The Adventures of Me in Comic Books: Startup Escalation 1999 2000 2001 2002 2003 Phone 2004.

Phones of the Dead!

Me in Comic Books

Phone Company of the Dead

Dedicated to Ron and Bernie. One of them qualified to sign up for the service, and one of them qualified to go on site and deliver it.

"Hit the Street":

The long distance phone company I work for wants me to volunteer to find them customers. According to their theory, I should want to knock on people's doors on weekends because not only am I so proud to work for the phone company, my job depends on it.

They're not used to employing software engineers, are they? If my job goes away, I'll just go work in a healthy industry, like defense or health care.

The phone company also thinks I should use their phone service to call up my mother on Mother's Day. Little do they know she's dead. But this gives me an idea... because I have a target demographic for them, and the distance sure ain't local.

You see, I can talk to the dead. I've been able to do that for years. It started with my mother, whom Death Herself couldn't keep quiet. Mom would visit me, without my asking - then she'd guilt me into visiting her... in the land of the dead. So I met other dead people. Before too long, I met Death Herself... and after a series of strange events, signed on as her agent. Now that I refer to Death as "the Boss", I can visit the dead any time I like.

So, as people are fond of reminding me, Mother's Day is coming, and I have to go visit Mom anyway. If I'm going to have to disturb people with phone company marketeering on a weekend, why not the dead?

  • The phone company said they wanted me to sign up people from Cook County, Illinois where I live now, but they didn't specify living people.
  • The dead have been known to vote in Cook County, Illinois, particularly in the county seat Chicago; why shouldn't they be offered phone service?
  • If the phone company can't deliver to the dead, that's someone else's problem, not mine. But there are rumors they're actually looking into that problem. Thomas Edison reportedly recommended a frequency of 740 MHz for the purpose... in 1967. Really. Do a Web search on "necrophony" or "Plasmic City" if you don't believe me.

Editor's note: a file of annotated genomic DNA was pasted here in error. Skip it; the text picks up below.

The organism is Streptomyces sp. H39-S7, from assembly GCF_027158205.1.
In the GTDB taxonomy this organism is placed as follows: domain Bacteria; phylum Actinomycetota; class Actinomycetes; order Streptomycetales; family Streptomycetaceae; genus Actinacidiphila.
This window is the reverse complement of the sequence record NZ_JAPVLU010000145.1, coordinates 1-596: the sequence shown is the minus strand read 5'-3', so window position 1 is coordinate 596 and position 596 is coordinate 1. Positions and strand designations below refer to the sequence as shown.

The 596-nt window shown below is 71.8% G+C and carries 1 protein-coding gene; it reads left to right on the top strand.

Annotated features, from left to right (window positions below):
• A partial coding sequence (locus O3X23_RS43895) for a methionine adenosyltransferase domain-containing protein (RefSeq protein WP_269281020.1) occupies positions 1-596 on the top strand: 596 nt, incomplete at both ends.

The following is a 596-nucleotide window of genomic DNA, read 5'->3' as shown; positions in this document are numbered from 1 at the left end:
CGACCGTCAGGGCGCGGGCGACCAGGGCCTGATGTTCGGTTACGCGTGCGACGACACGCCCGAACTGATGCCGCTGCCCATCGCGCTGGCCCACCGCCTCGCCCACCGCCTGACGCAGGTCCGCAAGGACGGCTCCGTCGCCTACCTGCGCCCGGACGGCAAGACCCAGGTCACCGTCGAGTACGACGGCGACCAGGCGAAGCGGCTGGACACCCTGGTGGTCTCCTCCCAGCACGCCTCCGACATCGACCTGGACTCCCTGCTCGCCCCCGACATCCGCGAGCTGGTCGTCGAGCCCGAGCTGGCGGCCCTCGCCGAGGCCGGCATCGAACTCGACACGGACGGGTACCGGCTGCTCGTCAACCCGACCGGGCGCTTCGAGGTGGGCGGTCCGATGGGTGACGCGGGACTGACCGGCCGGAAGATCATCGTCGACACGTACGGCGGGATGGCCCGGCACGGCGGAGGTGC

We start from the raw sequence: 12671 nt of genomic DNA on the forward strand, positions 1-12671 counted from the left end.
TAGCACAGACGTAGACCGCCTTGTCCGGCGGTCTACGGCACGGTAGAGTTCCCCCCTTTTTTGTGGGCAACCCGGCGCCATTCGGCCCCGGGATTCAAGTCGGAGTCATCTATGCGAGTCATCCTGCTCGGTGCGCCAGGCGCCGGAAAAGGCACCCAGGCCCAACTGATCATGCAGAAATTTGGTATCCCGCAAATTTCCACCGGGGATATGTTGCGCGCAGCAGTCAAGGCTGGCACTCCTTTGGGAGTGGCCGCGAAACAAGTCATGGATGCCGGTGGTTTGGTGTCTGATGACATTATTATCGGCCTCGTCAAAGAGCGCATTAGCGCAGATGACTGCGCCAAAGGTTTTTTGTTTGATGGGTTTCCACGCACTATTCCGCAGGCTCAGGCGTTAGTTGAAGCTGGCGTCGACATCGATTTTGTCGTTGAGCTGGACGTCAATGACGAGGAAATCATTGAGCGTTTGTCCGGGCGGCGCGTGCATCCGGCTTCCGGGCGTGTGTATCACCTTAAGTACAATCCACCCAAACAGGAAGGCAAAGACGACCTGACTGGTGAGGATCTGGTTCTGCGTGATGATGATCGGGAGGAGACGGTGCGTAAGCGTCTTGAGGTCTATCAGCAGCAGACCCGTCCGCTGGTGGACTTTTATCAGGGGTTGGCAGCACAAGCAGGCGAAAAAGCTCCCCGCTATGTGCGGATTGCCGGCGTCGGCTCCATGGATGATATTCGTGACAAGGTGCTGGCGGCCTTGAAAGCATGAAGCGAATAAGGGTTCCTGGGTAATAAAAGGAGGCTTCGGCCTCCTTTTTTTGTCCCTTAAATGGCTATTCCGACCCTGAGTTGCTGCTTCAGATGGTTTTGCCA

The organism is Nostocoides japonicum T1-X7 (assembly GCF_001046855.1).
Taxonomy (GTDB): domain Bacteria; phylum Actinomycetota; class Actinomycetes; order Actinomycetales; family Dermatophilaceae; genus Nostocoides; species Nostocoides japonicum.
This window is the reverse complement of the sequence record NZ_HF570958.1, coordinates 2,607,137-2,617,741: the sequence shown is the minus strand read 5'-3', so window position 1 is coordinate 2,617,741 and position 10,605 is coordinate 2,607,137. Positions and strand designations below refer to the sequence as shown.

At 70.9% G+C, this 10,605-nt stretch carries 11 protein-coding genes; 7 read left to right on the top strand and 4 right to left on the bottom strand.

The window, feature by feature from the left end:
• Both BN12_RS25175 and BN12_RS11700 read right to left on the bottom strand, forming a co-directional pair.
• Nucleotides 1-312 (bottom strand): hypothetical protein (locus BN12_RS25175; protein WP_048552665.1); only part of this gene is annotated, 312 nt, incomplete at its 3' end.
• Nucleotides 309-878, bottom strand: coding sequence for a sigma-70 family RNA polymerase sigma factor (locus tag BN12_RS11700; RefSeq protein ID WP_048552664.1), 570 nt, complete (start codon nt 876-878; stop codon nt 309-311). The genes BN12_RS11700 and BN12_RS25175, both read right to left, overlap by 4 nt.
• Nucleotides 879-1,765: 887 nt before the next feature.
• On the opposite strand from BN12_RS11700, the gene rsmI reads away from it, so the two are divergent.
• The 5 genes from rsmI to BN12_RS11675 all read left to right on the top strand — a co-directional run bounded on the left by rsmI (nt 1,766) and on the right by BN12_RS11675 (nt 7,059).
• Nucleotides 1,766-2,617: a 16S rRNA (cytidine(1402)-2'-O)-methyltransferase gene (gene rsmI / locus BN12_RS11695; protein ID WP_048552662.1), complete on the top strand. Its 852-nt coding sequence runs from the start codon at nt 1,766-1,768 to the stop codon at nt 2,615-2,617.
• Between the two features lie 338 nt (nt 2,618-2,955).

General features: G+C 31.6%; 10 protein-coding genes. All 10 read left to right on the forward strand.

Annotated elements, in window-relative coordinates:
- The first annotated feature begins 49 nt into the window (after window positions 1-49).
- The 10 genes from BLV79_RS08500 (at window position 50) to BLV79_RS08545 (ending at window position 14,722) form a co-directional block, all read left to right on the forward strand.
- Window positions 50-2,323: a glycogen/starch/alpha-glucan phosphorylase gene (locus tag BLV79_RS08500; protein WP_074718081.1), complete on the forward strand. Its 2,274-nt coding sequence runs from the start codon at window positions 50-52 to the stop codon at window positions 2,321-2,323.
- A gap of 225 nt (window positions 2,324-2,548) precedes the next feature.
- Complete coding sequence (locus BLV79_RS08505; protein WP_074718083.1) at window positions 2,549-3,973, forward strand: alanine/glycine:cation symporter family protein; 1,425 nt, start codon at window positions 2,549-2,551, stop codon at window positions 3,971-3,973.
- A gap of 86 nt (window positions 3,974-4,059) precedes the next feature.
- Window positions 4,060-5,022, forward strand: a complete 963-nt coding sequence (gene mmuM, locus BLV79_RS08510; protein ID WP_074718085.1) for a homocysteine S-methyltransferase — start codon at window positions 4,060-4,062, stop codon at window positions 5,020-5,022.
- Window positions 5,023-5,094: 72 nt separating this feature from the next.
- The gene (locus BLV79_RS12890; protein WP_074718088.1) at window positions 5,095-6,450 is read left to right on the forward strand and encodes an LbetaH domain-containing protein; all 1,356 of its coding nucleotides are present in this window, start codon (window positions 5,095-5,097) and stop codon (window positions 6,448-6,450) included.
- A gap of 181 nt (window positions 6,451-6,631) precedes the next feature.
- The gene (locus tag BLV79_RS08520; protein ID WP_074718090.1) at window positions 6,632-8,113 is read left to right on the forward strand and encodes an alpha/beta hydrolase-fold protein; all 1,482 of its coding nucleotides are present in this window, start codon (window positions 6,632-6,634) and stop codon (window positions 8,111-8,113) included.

• And so I go visit Mom, loaded with marketing materials.

    "Stand and Deliver":

    Once I get to Mom's place among the dead, I start having second thoughts. It's not like I'm afraid of betraying the phone company; I'm more afraid of betraying Death.

    After all, my office as the Deputy Champion of Death is a solemn responsibilty. I've seen some incredible carnage that way, but I've also seen some indescribable beauty too. For me to soil that responsibility on behalf of a company which can't even pay for all its own marketing, is unconscionable.

    But, as ever, Mom has her own ideas. Once she finds out what I'm doing for a living this year, she can't help but brag to all her friends that her son probably has their sons in his phone database. And once her friends know I do phone stuff, they start talking about all their children who not only don't phone them, they never even visit their graves. If the dead could buy phone service, they'd talk your ears off.


    Then a vigorous-looking man with a white beard and a sheepskin coat comes forward and says, "Well? When do you start selling phone service to the nice people?"

  • "Well, the phone company wants me to, but I doubt they can deliver."
  • "Oh, I think one of my friends can help with that."